If we divide the Unicode into sections, different symbols have different applications.

0-32 are control characters like newline, tab, etc., 65-90 return uppercase English alphabets, whereas 97-122 return lowercase English alphabets.

If we are writing Swedish names such as Pär, Käthe, Påvel or Chlöe and we don't have a Swedish keyboard, the characters returned by the UNICHAR function using the codes from 196 to 214 come in handy.

So, when we wish to add other language alphabets different from the normal English alphabets, the function is useful although up to this point and until 255, the CHAR function can also be used.

UNICHAR function is also helpful when we want to add superscripts and subscripts (Unicode 8304 – 8351). Currency symbols, Greek characters, number forms, Roman numerals, mathematical operators, arrows, geometric shapes, braille patterns, musical symbols, etc. can all be added using the UNICHAR function. It also allows us to add playing card symbols, domino tiles symbols, and all kinds of emoticons.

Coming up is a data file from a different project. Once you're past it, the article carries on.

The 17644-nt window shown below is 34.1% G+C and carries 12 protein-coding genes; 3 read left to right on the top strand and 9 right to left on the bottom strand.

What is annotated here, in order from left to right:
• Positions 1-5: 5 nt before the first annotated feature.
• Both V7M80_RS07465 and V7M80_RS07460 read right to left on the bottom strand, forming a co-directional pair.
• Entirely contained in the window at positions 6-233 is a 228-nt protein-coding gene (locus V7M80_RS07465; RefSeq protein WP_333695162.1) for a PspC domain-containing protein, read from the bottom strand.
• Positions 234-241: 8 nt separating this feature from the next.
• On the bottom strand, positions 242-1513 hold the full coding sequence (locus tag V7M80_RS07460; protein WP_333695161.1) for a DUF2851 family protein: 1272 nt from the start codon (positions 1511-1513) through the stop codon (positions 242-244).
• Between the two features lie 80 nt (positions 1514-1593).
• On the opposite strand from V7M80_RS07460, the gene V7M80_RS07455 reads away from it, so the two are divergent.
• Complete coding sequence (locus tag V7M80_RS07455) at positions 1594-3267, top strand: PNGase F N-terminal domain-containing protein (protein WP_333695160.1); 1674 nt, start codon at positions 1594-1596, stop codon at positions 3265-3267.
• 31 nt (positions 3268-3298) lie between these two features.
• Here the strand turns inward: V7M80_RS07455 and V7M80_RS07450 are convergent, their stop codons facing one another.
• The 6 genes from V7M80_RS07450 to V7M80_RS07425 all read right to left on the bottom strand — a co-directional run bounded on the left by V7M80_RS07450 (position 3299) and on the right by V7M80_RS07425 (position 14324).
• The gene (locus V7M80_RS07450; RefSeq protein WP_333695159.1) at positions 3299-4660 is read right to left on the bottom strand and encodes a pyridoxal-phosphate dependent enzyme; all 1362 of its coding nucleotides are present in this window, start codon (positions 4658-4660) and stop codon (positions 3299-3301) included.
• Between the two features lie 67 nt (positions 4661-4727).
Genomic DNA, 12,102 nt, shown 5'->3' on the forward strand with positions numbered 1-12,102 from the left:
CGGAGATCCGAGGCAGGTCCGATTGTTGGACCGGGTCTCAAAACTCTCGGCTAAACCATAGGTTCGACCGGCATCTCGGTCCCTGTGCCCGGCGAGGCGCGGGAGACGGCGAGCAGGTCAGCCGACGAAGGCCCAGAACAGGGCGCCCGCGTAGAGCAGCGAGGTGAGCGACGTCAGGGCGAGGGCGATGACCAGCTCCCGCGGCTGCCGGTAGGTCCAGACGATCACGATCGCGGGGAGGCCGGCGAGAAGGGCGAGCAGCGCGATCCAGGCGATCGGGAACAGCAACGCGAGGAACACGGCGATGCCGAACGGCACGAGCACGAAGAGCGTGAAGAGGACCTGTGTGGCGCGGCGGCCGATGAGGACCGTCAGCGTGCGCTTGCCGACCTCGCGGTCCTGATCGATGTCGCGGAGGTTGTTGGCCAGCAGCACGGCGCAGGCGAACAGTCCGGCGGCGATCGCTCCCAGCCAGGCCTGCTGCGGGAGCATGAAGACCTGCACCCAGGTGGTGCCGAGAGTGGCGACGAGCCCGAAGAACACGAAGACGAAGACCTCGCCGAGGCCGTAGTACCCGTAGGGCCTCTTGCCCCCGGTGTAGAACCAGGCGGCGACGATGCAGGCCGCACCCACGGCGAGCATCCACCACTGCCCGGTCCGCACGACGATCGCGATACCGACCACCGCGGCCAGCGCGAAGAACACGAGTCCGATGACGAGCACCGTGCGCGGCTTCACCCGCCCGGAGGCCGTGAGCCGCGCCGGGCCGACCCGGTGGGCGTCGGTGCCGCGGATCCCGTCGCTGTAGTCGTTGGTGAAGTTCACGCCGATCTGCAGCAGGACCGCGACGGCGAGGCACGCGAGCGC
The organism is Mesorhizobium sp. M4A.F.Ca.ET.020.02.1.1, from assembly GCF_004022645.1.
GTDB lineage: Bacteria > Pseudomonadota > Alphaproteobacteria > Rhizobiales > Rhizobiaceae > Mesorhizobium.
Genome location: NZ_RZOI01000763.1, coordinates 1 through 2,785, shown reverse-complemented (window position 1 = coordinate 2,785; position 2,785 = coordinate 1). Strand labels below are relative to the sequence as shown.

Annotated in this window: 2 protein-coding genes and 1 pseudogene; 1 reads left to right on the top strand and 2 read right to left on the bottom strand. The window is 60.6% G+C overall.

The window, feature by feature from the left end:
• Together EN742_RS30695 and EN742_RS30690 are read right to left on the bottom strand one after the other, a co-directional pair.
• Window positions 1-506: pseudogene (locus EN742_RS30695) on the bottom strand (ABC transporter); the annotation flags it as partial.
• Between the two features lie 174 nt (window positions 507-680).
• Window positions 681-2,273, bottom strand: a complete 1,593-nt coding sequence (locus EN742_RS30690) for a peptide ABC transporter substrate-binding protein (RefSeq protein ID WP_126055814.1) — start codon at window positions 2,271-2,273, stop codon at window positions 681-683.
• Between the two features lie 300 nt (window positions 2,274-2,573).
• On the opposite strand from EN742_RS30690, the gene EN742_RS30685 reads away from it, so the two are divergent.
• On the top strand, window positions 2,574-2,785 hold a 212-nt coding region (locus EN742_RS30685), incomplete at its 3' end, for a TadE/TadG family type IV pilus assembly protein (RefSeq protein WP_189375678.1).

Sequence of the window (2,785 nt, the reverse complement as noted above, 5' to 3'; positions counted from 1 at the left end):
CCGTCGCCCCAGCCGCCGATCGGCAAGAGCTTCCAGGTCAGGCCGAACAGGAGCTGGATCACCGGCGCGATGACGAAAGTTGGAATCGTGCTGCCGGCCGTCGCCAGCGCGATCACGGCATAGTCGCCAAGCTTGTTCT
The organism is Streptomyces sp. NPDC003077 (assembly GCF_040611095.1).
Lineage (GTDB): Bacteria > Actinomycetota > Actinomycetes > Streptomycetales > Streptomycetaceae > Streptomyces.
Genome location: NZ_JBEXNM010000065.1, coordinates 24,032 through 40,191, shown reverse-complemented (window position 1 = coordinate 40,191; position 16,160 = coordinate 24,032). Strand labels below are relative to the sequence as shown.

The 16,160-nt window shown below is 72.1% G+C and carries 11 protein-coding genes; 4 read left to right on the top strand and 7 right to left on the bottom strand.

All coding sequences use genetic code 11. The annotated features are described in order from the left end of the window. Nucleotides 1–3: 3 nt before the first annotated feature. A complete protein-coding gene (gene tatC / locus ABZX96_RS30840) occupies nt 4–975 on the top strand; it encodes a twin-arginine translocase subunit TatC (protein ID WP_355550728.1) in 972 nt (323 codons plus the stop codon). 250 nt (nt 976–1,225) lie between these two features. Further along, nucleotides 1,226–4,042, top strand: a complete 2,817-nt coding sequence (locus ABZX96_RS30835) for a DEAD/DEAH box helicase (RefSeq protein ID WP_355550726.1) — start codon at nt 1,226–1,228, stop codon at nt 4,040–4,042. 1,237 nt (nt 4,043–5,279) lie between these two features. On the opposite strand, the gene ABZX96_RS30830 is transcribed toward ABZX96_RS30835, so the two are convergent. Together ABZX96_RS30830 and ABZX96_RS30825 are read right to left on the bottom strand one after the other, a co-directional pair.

## Examples of UNICHAR Function

There are several ways to include special character symbols in Excel. We can use the *Symbol* option in Excel (*Insert* > *Symbol*). Both the symbol's name and the character code are provided, but the options are fewer. Another alternative is to simply copy and paste from the web.

But if we wish to include them in other Excel formulas, we can use the UNICHAR function.

Here, we have taken numerous examples of directly using the UNICHAR function. You can notice that different Unicode (*number *argument) returns different characters or symbols.

### Example 1 – Adding Tear Here Sign

We have often seen a 'Tear Here' dotted line at the end of official forms, acknowledgments, or invoices where one party can tear off a section of the document for their use. Have you ever wondered how to add those when creating such a document in Excel?

Using the UNICHAR function, we can easily add the tear here line to any document. So, in this instance, suppose we have to add one in the invoice, where the 'tear here' line can separate the main invoice from the payment acknowledgment.